BAKU, Azerbaijan (AP) - Soldiers in dark-green camouflage snapped their bayonets at the Martyrs' Lane cemetery Tuesday, practicing drills for the arrival of Pope John Paul II.
Most of the hundreds of rows of black, granite tombstones are for those killed in fighting during the civil war in Nagorno-Karabakh, an ethnic Armenian enclave in Azerbaijan.
A cease-fire ended the fighting in 1994, but a stalemate continues, and John Paul's two-day visit to this Muslim country is raising hopes that he could be a voice for peace in the conflict that has left 30,000 dead and more than a million people homeless.
"Of course all the young people still have hope for peace — you see how many dead we have here," said Ilgar, a worker at the memorial who declined to give his last name.
Recent months have seen growing numbers of opposition protests in Azerbaijan, focused on President Geidar Aliev's rule and his handling of Nagorno-Karabakh. The conflict ended with 20 percent of Azerbaijan's territory becoming a de facto part of Armenia.
Isa Gambar, the head of a leading opposition party, says the papal visit on Wednesday and Thursday will be a positive event for the entire country, but he doubts the pontiff will bring any movement in Nagorno-Karabakh.
"It doesn't pay to have overly large hopes the pope's visit will help normalize the conflict that will in the end be disappointed," he said.
The head of the tiny Roman Catholic community here of 150 parishioners — half of them foreigners — said the pope wouldn't take on the role of a peacemaker in the conflict but that the church will try to do what it can.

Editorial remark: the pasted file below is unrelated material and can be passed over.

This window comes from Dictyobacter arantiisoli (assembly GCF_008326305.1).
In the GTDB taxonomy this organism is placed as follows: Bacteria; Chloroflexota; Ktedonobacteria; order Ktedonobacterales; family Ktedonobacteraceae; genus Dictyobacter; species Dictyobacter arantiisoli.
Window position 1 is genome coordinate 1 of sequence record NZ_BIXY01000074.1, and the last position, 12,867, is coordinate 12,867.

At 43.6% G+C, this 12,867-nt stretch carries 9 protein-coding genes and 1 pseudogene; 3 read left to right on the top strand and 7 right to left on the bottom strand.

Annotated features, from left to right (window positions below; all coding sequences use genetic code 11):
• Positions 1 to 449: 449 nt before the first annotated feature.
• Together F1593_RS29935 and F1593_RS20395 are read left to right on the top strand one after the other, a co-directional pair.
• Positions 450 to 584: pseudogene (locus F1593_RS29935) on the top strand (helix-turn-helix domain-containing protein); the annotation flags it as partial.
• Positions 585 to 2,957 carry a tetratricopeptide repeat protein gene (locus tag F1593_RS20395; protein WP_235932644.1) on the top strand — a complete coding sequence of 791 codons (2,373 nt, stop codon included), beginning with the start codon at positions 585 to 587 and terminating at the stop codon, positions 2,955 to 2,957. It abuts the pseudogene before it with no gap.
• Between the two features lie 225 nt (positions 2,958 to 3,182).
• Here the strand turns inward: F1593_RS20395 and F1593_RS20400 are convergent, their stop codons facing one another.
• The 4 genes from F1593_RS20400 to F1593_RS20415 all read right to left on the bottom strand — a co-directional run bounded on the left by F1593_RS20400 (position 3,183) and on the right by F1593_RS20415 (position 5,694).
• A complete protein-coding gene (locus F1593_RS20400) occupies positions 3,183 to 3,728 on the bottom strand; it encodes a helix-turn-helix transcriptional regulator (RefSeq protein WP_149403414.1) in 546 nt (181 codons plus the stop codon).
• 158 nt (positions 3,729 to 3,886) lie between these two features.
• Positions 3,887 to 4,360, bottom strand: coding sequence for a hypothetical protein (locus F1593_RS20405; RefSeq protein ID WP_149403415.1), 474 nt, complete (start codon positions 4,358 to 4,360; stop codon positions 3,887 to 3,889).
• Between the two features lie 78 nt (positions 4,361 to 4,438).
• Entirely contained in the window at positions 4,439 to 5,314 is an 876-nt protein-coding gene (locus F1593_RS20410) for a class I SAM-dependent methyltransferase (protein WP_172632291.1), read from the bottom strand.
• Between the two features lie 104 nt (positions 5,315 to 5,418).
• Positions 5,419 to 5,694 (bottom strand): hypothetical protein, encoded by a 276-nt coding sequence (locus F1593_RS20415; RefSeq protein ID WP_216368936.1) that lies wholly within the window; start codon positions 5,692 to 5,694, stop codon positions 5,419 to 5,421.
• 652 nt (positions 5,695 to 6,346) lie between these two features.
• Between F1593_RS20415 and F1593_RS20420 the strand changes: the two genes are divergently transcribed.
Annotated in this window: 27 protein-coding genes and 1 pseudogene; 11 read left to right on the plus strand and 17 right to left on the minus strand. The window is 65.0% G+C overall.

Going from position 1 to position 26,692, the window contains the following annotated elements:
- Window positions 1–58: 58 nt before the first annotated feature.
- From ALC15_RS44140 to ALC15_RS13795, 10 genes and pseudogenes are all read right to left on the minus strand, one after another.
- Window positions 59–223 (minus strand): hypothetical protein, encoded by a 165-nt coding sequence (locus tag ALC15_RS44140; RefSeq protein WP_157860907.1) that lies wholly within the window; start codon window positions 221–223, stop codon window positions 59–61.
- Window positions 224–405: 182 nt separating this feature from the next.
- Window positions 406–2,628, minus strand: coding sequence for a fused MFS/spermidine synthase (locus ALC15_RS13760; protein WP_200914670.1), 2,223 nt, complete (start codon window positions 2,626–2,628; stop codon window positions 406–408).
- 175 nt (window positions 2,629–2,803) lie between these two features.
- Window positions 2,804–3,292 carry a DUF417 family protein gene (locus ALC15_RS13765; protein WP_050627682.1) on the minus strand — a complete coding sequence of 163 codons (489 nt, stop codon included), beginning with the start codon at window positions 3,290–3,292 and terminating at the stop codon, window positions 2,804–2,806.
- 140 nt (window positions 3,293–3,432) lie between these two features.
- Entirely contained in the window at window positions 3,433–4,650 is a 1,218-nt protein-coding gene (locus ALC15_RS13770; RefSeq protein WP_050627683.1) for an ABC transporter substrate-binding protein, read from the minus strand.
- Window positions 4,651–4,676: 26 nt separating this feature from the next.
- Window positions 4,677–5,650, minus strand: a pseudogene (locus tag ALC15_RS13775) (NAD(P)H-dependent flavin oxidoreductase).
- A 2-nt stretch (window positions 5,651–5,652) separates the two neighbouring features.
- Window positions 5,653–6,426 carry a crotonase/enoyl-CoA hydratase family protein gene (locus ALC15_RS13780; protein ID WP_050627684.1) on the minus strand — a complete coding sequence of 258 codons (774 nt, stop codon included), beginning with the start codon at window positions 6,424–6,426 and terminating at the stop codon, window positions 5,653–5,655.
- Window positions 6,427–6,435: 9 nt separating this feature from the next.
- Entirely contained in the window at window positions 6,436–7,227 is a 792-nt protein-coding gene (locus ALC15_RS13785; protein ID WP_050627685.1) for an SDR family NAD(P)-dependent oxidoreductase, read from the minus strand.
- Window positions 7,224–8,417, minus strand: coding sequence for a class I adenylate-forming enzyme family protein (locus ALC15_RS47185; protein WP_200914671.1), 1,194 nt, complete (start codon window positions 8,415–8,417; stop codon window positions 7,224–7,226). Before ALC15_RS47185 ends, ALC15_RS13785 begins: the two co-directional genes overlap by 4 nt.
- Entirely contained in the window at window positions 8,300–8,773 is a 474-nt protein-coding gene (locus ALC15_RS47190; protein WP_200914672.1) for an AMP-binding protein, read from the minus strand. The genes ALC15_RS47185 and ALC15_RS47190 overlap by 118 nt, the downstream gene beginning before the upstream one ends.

"We pray that this conflict comes to an end and that the church can help with this," the Rev. Daniel Pravda said.
The pope's visit to this country of 7.5 million is part of his effort to push for religious harmony, and his representatives say he chose to visit Azerbaijan because, aside from Nagorno-Karabakh, it is an example of how different religions can coexist.
"This is a land where people of different ethnicities live peacefully with one another and there has never been religious fighting," said Haji Akif Agaev, deputy head of the Caucasus Muslim Board.
Indeed, the interview in Agaev's office next to the Teze-Pir Mosque is interrupted when a Jewish leader enters to warmly greet Agaev.
However, Azerbaijan did draw criticism in a report issued this month by the British-based Keston Institute, which monitors religious freedom in the former Soviet Union. The report said the last six months have seen increased controls over religion in the country, and said some believers have been detained, beaten and fined.
Agaev was quick to condemn what he called "missionaries" — people he said were taking advantage of the country's depressed economy to attract followers. However, he said he didn't view the pope's visit as an attempt to convert Muslims but rather as a state visit at the invitation of the president.
"The pope isn't associated only with religion, but also as a person who has done much in the fight against totalitarianism," Agaev said.
John Paul will celebrate Mass at a 5,000-capacity indoor sports arena Thursday and meet with Aliev and local religious leaders before departing for Bulgaria. For the first time on a foreign trip, the pope is staying in a hotel — there were no local church facilities fit to house him.